TUESDAY, July 11, 2017 (HealthDay News) — Emergency department physicians need new criteria for diagnosing infection among older adults, according to a study published online recently in the Journal of the American Geriatrics Society.
Jeffrey M. Caterino, M.D., M.P.H., from The Ohio State University in Columbus, and colleagues conducted a prospective study involving individuals aged 65 years and older in the emergency department to compare the accuracy of the Loeb criteria, emergency department physicians’ diagnoses, and U.S. Centers for Disease Control and Prevention guidelines for acute bacterial infection.
The researchers identified bacterial infection in 77 of 424 participants (18 percent) in criterion-standard review. Emergency department physicians diagnosed infection in 17 percent (71 patients), but 33 and 27 had under- and over-diagnosis, respectively. For infection overall and for each infection type, there was moderate physician agreement with the criterion standard (κ = 0.48 to 0.59), sensitivity was below 67 percent, and the negative likelihood ratio (LR[−]) was above 0.30 for all infections. Poor sensitivity, agreement, and LR(−) were seen for the Loeb criteria for lower respiratory (50 percent, κ = 0.55, and 0.51, respectively) and urinary tract infections (26 percent, κ = 0.34, and 0.74, respectively); for skin and soft tissue infection, sensitivity was 87 percent (κ = 0.78; LR[−], 0.14). Moderate agreement was seen for the CDC guidelines, but sensitivity and LR(−) were poor.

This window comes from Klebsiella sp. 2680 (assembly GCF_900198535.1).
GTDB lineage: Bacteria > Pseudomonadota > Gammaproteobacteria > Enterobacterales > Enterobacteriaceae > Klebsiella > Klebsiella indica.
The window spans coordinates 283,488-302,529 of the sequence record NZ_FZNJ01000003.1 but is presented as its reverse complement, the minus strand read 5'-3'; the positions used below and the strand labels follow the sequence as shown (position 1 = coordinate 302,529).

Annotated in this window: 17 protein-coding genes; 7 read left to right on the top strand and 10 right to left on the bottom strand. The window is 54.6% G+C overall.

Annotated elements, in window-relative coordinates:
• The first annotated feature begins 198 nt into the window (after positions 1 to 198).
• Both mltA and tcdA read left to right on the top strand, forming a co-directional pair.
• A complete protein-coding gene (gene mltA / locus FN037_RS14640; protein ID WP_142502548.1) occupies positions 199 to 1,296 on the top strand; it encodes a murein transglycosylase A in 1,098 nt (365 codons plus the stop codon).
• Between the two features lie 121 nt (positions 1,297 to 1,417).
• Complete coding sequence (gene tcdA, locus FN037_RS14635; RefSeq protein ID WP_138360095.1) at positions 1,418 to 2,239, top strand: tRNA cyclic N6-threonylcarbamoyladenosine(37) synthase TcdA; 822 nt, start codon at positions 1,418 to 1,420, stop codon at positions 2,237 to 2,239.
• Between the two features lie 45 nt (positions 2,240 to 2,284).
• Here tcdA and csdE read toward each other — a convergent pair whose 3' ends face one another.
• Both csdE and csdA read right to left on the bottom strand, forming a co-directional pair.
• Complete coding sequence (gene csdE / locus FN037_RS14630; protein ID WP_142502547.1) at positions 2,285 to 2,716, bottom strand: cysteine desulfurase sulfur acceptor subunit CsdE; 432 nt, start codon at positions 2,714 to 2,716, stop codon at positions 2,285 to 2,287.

“New criteria are needed to aid emergency department physicians in accurately diagnosing infection in older adults,” the authors write.
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